WSU 1560 HU & SS Politics in Film This course seeks to make students sensitive to and articulate about the ways in which politics and American values are portrayed in film and television. It is the contention of your professors that these depictions say something about what our real, and espoused, values are. Topics to be covered include: the tensions between ethics and politics, the current debate in the academic community on social capital and what citizens owe to one another and the balancing of rights and how creative artists choose to narrate those tensions, an introduction to various moral theories that figure in contemporary policy debates depicted in film and TV, and a consideration of the principal values that animate American politics including issues and dilemmas in professional agencies. This course is multidisciplinary in its approach and materials, emphasizes multiculturalism and devotes considerable attention to the comparative and normative aspects of American government and free speech. The central theme will be citizenship: that is, to prepare students for their roles in a pluralistic democracy in an increasingly media narrated world.
Identity in the Digital Age Who am I? How do I present myself to others? What, in other words, is my identity? While identity questions are perennial, the answers often are influenced by culture. In today’s world, digital technology plays an increasingly prominent role in defining culture and, by extension, in defining identity. In this course we examine digital technology --and digital culture -- and how this culture shapes identity.
The Story and the Brain: Neuroscience & Literature The Story and The Brain is an interdisciplinary, team-taught course which will teach students about neuroscience and the workings of the brain and apply neuroscientific concepts and theories to literary works. This course will also explore the neuroscientific processes that occur when students read, write, and interpret literature.  In other words, in this course students will read literature about the brain to illustrate the workings of the brain on literature.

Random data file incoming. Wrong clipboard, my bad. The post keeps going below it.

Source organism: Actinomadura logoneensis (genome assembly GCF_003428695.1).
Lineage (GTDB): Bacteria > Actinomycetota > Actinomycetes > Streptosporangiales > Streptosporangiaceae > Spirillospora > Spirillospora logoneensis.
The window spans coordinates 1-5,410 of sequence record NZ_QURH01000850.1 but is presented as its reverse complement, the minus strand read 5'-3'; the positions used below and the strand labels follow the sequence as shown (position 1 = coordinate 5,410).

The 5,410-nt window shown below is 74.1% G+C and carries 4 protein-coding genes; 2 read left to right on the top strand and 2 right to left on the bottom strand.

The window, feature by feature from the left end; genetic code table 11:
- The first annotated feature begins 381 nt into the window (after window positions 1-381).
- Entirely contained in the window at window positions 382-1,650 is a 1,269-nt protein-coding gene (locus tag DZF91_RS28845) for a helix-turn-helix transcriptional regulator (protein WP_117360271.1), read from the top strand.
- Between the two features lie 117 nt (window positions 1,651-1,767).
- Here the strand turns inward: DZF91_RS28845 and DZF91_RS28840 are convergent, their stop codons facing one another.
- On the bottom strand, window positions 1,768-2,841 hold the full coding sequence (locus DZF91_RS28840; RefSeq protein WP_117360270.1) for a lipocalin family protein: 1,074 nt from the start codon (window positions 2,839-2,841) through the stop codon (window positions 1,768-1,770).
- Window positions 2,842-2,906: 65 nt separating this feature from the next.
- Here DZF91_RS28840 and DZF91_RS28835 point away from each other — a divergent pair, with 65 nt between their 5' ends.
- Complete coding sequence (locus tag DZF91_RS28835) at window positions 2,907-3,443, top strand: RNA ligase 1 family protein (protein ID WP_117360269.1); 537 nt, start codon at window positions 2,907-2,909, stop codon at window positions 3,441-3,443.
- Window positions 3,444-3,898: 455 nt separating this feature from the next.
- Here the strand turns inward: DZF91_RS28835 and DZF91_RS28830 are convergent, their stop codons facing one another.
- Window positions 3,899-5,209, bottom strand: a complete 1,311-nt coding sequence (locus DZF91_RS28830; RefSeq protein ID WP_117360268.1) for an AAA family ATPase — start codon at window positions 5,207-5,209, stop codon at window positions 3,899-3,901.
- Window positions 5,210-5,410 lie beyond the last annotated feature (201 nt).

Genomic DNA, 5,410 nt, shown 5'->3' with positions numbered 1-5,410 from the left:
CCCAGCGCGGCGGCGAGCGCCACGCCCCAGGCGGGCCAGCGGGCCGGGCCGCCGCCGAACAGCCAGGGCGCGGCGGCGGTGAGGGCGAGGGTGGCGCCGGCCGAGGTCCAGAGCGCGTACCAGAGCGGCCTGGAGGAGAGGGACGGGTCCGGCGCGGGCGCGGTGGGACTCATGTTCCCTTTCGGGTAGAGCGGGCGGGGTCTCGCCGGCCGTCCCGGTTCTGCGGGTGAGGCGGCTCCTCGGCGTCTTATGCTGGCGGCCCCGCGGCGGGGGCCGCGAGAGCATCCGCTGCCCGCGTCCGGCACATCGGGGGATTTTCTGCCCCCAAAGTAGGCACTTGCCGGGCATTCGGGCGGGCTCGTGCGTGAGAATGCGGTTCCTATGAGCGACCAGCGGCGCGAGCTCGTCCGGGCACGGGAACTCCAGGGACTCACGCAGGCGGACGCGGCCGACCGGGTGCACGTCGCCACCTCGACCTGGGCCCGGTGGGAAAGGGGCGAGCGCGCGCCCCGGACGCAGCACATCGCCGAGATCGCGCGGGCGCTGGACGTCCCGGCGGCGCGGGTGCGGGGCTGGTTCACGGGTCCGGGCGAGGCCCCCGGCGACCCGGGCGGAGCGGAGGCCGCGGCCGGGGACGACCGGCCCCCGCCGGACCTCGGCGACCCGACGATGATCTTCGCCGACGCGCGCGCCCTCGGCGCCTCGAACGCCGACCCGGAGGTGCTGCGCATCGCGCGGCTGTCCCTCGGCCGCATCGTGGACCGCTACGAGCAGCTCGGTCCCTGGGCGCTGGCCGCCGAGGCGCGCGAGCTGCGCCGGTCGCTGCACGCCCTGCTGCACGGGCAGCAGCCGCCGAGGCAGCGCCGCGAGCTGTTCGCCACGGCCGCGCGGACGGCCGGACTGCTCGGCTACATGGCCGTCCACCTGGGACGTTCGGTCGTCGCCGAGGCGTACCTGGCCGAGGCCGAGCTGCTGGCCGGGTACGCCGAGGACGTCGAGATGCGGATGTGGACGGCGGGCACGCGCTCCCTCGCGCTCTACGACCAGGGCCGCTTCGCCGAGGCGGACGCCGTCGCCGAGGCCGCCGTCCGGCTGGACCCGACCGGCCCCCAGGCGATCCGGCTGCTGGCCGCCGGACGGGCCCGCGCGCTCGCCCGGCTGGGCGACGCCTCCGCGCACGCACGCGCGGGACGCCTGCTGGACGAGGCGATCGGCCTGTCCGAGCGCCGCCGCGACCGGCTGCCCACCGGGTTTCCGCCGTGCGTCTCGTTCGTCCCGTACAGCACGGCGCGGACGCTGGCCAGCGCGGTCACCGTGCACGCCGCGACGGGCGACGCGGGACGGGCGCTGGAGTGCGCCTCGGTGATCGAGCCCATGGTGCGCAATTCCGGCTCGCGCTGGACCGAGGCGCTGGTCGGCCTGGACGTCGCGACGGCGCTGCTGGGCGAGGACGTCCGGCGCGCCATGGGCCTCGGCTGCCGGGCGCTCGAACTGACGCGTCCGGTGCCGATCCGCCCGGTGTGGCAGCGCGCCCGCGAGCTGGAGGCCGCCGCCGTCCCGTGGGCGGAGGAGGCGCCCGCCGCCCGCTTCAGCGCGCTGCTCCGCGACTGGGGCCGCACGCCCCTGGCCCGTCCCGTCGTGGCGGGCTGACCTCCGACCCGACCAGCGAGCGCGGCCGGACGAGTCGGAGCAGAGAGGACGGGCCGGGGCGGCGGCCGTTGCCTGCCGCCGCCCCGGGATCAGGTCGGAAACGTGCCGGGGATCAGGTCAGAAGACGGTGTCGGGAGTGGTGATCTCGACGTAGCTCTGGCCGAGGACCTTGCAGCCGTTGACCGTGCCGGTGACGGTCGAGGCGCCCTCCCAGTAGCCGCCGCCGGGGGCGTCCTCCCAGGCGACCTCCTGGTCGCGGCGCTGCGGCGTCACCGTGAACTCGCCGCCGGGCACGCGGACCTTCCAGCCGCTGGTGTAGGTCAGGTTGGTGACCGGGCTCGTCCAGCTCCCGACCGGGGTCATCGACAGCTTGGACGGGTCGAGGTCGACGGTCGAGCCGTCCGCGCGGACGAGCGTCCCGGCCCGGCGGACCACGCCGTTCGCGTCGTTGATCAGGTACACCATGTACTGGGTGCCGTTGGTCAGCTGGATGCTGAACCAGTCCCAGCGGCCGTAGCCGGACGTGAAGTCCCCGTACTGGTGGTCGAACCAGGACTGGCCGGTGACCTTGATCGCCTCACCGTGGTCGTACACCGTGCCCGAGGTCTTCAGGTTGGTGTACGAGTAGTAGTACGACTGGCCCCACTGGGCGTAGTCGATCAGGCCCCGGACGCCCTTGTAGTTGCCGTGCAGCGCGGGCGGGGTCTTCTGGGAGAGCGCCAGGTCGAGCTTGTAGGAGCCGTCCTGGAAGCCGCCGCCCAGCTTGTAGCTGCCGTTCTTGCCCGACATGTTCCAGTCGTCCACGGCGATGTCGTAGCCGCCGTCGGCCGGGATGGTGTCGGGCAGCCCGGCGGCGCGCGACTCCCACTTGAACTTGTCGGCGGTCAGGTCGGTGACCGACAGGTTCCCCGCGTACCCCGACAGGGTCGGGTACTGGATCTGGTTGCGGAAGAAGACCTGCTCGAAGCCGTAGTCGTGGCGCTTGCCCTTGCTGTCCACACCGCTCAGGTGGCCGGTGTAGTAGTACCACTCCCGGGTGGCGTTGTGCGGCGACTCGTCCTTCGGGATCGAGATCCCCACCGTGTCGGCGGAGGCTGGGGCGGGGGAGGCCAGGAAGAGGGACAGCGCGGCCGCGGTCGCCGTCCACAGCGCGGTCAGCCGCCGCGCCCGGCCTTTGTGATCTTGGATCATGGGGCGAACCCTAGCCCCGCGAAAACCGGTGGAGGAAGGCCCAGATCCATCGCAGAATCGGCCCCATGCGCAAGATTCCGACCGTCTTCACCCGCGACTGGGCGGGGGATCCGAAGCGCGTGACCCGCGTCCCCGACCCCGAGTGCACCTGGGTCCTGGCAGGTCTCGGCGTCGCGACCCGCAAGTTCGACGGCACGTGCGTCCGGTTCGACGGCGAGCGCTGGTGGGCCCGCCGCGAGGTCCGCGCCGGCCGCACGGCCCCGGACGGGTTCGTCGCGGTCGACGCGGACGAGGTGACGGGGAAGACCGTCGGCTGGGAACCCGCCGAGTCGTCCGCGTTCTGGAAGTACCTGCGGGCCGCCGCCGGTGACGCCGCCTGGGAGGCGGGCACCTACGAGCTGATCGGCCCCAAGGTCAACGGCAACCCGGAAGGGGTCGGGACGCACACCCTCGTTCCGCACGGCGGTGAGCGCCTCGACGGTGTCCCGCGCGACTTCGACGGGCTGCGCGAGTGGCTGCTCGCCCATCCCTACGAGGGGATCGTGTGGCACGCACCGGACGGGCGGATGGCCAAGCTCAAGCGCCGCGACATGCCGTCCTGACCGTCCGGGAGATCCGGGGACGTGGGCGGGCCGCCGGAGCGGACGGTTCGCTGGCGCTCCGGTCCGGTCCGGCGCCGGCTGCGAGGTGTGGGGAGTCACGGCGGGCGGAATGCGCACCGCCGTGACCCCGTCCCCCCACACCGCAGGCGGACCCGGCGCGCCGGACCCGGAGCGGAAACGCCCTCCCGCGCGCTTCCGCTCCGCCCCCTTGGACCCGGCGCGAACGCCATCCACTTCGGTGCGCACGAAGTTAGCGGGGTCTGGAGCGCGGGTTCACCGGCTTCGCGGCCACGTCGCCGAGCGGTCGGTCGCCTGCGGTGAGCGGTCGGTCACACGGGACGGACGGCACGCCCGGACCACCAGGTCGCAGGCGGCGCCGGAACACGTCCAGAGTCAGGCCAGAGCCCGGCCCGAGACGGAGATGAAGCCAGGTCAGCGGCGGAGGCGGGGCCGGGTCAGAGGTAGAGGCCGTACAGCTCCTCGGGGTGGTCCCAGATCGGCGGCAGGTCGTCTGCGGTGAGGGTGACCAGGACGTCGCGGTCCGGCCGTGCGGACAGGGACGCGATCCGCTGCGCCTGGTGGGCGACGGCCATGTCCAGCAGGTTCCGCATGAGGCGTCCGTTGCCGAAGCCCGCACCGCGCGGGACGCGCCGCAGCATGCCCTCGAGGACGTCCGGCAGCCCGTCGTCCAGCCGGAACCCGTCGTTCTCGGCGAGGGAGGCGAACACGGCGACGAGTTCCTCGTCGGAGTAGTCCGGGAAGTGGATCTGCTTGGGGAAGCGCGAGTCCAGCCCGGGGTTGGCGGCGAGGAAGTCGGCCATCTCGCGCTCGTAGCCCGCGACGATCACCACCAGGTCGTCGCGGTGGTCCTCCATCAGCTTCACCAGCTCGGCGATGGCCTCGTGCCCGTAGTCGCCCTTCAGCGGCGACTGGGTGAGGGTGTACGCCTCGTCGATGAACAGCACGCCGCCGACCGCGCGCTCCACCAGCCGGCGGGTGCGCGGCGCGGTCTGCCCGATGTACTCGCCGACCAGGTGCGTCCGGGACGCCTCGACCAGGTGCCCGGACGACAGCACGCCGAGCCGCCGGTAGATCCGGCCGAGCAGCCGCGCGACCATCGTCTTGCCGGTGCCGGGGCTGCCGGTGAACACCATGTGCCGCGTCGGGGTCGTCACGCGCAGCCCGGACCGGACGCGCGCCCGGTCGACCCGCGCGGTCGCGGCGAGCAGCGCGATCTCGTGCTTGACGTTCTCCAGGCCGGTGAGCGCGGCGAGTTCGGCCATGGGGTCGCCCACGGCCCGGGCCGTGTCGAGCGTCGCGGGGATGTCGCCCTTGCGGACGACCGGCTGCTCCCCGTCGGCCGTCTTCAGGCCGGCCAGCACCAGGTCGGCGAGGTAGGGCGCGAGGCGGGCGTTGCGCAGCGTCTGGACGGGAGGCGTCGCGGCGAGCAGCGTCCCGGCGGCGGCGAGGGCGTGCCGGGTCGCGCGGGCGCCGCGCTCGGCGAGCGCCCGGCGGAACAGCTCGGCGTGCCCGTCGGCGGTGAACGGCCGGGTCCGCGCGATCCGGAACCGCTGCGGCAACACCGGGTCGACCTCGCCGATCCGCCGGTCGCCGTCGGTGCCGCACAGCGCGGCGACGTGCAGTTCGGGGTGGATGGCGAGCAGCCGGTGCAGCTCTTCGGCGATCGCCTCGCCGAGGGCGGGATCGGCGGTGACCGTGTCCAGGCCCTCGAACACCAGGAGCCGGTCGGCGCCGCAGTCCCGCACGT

Research, Creativity, and Exploration Among Disciplines The course is an interdisciplinary, team-taught course which will teach students about scholarship processes in the social sciences, arts and humanities, and the sciences.  Students will have opportunities to make connections between the various disciplines, and understand how research, exploration, and creative processes are intertwined.
The Story and the Cell: Microbes and Metaphors In this course students will explore how microbiology and disease are used in literature to comment on the human condition. Early science, including disease, was often based especially on metaphorical and spiritual explanations rather than evidence because the true causes could not be observed with the current technology. This course will investigate the different epistemologies of science and the humanities. How does literature represent the scientific world? Why does science sometimes rely on metaphors? How does literature help disseminate the impact that disease can have on society?
The Sciences of Human Variation: From Sex to Gender and Race to Ethnicity Race and sex are categories which are studied from the perspective of the biological sciences.  In contrast, ethnicity and gender are social categories which are the topic of study in the social sciences.  This class explores issues of race/ethnicity and sex/gender through an interdisciplinary lens to understand the biological and social basis of these categories.  Students will learn key ideas in the Life and Social Sciences as they learn to understand human variation and their own ethnic and gender identities and its social significance.
Writing With Numbers Topics from mathematics that convey the beauty and utility of mathematics and illustrate its application to modern society. The course also develops language to speak accurately about mathematical concepts in a way a layperson would understand and practice in writing about these concepts. Prerequisite: Level 3 math placement or higher, or instructor permission
Evil Chemicals, Drug Scares, and Big Business The use and abuse of drugs is an important issue that affects people. This course will consider the main understandings, issues, and debates regarding legal and illegal drugs, drug use, and its control and punishment. We will focus on the experience of drug use, how drugs become defined as pleasurable, harmful, and illegal, the differing effects of drug use and control on people, especially concerning opioid use and abuse.